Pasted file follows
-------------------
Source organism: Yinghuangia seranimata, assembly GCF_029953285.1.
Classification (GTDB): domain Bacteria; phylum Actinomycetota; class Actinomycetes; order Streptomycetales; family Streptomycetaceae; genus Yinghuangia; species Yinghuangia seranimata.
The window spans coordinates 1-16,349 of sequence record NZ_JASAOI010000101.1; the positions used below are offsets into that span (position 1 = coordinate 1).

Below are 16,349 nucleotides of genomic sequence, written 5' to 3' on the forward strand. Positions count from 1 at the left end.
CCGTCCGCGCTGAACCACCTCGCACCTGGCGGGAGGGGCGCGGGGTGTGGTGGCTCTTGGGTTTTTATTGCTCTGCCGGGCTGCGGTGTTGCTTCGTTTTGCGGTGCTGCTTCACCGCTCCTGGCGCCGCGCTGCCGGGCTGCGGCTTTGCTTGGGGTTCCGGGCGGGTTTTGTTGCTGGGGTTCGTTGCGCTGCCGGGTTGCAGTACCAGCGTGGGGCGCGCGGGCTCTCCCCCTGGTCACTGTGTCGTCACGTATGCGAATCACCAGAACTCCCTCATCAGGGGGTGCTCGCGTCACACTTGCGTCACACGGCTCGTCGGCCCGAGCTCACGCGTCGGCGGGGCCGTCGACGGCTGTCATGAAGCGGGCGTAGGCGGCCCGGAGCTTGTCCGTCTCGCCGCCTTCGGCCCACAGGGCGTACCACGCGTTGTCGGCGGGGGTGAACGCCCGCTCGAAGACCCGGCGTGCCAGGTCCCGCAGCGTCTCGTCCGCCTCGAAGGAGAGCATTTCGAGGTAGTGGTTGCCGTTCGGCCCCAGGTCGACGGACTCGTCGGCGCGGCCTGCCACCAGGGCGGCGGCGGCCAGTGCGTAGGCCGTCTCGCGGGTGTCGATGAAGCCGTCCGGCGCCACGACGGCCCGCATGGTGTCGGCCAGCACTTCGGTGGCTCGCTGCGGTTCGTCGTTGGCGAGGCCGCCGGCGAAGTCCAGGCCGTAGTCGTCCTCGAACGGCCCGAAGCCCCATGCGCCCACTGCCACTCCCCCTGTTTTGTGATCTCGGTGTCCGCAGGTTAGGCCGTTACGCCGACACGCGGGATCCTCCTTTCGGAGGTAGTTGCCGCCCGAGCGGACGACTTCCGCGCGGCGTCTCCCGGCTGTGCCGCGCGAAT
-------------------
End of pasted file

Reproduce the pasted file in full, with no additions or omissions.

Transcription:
Source organism: Yinghuangia seranimata, assembly GCF_029953285.1.
Classification (GTDB): domain Bacteria; phylum Actinomycetota; class Actinomycetes; order Streptomycetales; family Streptomycetaceae; genus Yinghuangia; species Yinghuangia seranimata.
The window spans coordinates 1-16,349 of sequence record NZ_JASAOI010000101.1; the positions used below are offsets into that span (position 1 = coordinate 1).

Below are 16,349 nucleotides of genomic sequence, written 5' to 3' on the forward strand. Positions count from 1 at the left end.
CCGTCCGCGCTGAACCACCTCGCACCTGGCGGGAGGGGCGCGGGGTGTGGTGGCTCTTGGGTTTTTATTGCTCTGCCGGGCTGCGGTGTTGCTTCGTTTTGCGGTGCTGCTTCACCGCTCCTGGCGCCGCGCTGCCGGGCTGCGGCTTTGCTTGGGGTTCCGGGCGGGTTTTGTTGCTGGGGTTCGTTGCGCTGCCGGGTTGCAGTACCAGCGTGGGGCGCGCGGGCTCTCCCCCTGGTCACTGTGTCGTCACGTATGCGAATCACCAGAACTCCCTCATCAGGGGGTGCTCGCGTCACACTTGCGTCACACGGCTCGTCGGCCCGAGCTCACGCGTCGGCGGGGCCGTCGACGGCTGTCATGAAGCGGGCGTAGGCGGCCCGGAGCTTGTCCGTCTCGCCGCCTTCGGCCCACAGGGCGTACCACGCGTTGTCGGCGGGGGTGAACGCCCGCTCGAAGACCCGGCGTGCCAGGTCCCGCAGCGTCTCGTCCGCCTCGAAGGAGAGCATTTCGAGGTAGTGGTTGCCGTTCGGCCCCAGGTCGACGGACTCGTCGGCGCGGCCTGCCACCAGGGCGGCGGCGGCCAGTGCGTAGGCCGTCTCGCGGGTGTCGATGAAGCCGTCCGGCGCCACGACGGCCCGCATGGTGTCGGCCAGCACTTCGGTGGCTCGCTGCGGTTCGTCGTTGGCGAGGCCGCCGGCGAAGTCCAGGCCGTAGTCGTCCTCGAACGGCCCGAAGCCCCATGCGCCCACTGCCACTCCCCCTGTTTTGTGATCTCGGTGTCCGCAGGTTAGGCCGTTACGCCGACACGCGGGATCCTCCTTTCGGAGGTAGTTGCCGCCCGAGCGGACGACTTCCGCGCGGCGTCTCCCGGCTGTGCCGCGCGAAT